It's the bottom of the 9th in a heated pennant race with two competing divisional rivals. The visiting team had, a few innings earlier, coughed up a two-run lead, and now, with the game tied, the home team had the chance for a memorable walkoff victory. Indeed, in the final frame, the home team scored one run, beating up a pair of relievers in the process. The very next game, the visiting team lost the lead early, but came back in the top of the ninth to tie the game. Yet it was all for naught, as the home team again scored the crucial winning run on a walkoff, this time in extra innings.
Two full games in the standings had been yielded by the visiting team to the home team, an extremely important two games late in the year that could be felt in the offseason--or lack thereof. Two weeks later, the visiting team lost another brutal game to another divisional rival, and in a span of fewer than 20 games the visiting team had won 1 of 5 games against its main divisional foes.
Everything in those two paragraphs is true, as our very own Royals were the visiting team and the Tigers and Indians were the home teams. These games occurred at the beginning of the season, the start of a fresh new campaign.
What, you say? The beginning of the season isn't part of a pennant race? I disagree. The 'pennant race' has been a part of baseball as long as ERA, RBI, and any other baseball tradition that you can think of. It usually refers to the period at the end of the season when teams are reaching the end of the season, though can be used earlier in the year with two closely-matched divisional opponents.
Unfortunately, it's just not an accurate term. The 'race' metaphor is used widely, not just in baseball, although it is heavily used in the sport. So often you hear of the season being a 'marathon' and not a 'sprint', for instance, in addition to the pennant race that lasts for 40-60 games or so.
There is no racing in baseball. All teams reach 162 games played, regardless of how well or poorly they play. Furthermore, the date that they reach it is totally irrelevant, as is the amount of time taken in playing those 162 games (the Red Sox would lose every season if this was true). Time is not any factor in the season, which is necessary in a race.
So no, the baseball season isn't a race. Rather, it's more of a scavenger hunt: teams scramble to collect as many wins as possible. It doesn't matter where the wins are, it doesn't matter how they are acquired, and it doesn't matter when the wins occur. Sure, a scavenger hunt isn't nearly as exciting as a race. But it is much more accurate than one.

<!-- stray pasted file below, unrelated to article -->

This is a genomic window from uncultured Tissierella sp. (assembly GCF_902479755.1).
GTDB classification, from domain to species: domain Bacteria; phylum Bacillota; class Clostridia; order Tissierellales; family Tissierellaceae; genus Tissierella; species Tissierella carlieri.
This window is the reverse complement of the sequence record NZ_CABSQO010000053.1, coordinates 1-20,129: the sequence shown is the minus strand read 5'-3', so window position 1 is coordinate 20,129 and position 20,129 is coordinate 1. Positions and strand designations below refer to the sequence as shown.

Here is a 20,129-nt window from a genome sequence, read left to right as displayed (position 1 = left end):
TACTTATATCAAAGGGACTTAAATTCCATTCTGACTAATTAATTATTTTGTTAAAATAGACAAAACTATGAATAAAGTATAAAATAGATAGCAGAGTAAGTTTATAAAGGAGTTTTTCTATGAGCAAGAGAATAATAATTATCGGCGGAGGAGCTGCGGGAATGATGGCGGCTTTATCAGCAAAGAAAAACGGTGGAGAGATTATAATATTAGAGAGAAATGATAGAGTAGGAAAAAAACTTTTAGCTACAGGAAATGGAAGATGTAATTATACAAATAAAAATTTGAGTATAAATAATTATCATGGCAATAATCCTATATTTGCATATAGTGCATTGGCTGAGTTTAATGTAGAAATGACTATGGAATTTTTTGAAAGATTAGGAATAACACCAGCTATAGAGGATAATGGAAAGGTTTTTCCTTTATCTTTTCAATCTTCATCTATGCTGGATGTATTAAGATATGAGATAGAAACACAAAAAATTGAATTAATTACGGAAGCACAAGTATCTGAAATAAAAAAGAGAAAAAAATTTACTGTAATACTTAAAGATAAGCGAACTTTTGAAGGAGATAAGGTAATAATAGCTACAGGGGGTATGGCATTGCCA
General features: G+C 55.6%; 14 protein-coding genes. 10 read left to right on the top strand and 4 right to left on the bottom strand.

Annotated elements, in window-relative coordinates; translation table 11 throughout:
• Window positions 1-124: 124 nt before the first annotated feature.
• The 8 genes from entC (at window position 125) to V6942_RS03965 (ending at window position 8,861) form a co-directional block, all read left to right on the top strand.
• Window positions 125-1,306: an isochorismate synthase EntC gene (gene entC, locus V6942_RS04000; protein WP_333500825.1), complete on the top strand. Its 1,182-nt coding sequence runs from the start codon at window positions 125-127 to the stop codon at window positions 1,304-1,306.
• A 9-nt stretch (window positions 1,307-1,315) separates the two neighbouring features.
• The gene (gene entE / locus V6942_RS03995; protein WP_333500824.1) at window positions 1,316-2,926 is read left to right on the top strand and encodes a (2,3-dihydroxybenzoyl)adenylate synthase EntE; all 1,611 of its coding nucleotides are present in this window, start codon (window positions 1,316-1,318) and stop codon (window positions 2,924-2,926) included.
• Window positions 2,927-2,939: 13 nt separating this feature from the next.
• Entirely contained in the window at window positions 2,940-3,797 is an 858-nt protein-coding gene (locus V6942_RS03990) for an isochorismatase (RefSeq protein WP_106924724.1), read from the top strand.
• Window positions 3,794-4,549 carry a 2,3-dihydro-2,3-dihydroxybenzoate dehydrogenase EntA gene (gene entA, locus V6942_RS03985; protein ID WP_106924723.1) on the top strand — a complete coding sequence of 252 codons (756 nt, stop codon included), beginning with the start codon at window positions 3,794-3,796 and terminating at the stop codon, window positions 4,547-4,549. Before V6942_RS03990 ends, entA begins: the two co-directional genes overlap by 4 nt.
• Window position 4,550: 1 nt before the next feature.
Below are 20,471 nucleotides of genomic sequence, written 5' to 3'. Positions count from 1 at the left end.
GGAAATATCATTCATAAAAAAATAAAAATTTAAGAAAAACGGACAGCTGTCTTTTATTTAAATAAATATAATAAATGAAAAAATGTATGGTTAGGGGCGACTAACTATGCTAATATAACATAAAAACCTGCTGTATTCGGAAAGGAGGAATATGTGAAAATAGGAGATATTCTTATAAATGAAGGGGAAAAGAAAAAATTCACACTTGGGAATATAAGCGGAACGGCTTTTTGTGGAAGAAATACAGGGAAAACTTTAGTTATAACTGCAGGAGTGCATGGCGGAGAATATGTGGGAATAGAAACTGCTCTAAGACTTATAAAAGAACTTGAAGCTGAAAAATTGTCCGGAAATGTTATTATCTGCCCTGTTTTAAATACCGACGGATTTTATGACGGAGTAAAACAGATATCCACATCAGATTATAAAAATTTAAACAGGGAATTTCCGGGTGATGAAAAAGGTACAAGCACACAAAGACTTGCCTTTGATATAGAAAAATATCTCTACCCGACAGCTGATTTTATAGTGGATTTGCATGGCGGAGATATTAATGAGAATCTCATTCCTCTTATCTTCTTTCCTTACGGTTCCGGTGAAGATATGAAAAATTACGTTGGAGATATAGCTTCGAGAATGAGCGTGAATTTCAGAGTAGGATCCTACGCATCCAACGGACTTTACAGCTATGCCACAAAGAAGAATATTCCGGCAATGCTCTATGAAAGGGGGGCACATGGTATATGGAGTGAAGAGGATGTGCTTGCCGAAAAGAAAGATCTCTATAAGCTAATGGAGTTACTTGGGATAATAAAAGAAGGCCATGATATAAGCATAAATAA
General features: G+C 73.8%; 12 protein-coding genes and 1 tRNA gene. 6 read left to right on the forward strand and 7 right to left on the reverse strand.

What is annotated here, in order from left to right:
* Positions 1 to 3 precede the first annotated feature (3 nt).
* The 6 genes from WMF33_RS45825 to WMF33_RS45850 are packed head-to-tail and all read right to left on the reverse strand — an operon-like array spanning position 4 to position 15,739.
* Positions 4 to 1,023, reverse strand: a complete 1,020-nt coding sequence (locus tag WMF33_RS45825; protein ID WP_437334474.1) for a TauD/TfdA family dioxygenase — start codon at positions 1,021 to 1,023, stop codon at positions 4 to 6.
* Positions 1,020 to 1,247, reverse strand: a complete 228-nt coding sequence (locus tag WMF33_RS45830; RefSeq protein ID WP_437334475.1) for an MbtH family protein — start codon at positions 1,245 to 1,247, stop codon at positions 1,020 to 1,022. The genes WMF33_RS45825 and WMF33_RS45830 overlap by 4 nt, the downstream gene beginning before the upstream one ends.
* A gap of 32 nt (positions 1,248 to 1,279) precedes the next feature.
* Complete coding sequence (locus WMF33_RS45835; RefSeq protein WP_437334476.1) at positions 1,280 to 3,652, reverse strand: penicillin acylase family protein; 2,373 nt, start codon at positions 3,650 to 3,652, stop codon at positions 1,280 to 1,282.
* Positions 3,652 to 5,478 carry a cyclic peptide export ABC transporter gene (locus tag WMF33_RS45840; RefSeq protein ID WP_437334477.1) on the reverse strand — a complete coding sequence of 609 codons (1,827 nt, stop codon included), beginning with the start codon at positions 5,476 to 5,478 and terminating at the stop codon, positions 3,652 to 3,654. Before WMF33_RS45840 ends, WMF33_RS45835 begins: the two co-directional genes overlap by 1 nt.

What does this means for us as fans, though? Well, it gives us some perspective that we might lose otherwise. The Royals have played 69% of their regular season games by now. When the Royals lose games, we don't need to freak out as if they are of extraordinary importance--they aren't. At the same time, Dayton Moore, Ned Yost, and company don't get a free pass, ever, as the entire season is important. They deserve to be judged on the entirety of their 2014 performance, especially if the Royals play extremely well but don't make the playoffs. Ned Yost's inability to manage a bullpen (Game 1) and the offense's inability to score any runs (Game 2) ought to be criticized just as heavily as if the same games were played in September because they count just as much.
Of course, we know that mathematically and emotionally on some level. But we often get so caught up in the moment that we adhere to the race metaphor regardless. To be honest, there's nothing explicitly wrong with that, especially as we close in on September and the fall. Indeed, the Royals have not been good enough to care about at this point in the season for many, many, many years, so race or no race it is an important and fun thing to enjoy fall baseball.
For management, though, there are no excuses. The Royals' dismal performance in May counts, just as the winning streak that preceded it. All of Yost's blunders, all the bullpen meltdowns, the offensive ineptitude--all of it is part of the 2014 Royals.
Though you may feel differently, I feel that many hide behind the idea of a race, including Moore. It is not enough to be in the 'pennant race,' because the thought process itself is flawed. This is your team, Moore. May it stand on its own 50 feet in the playoffs as it has in the regular season.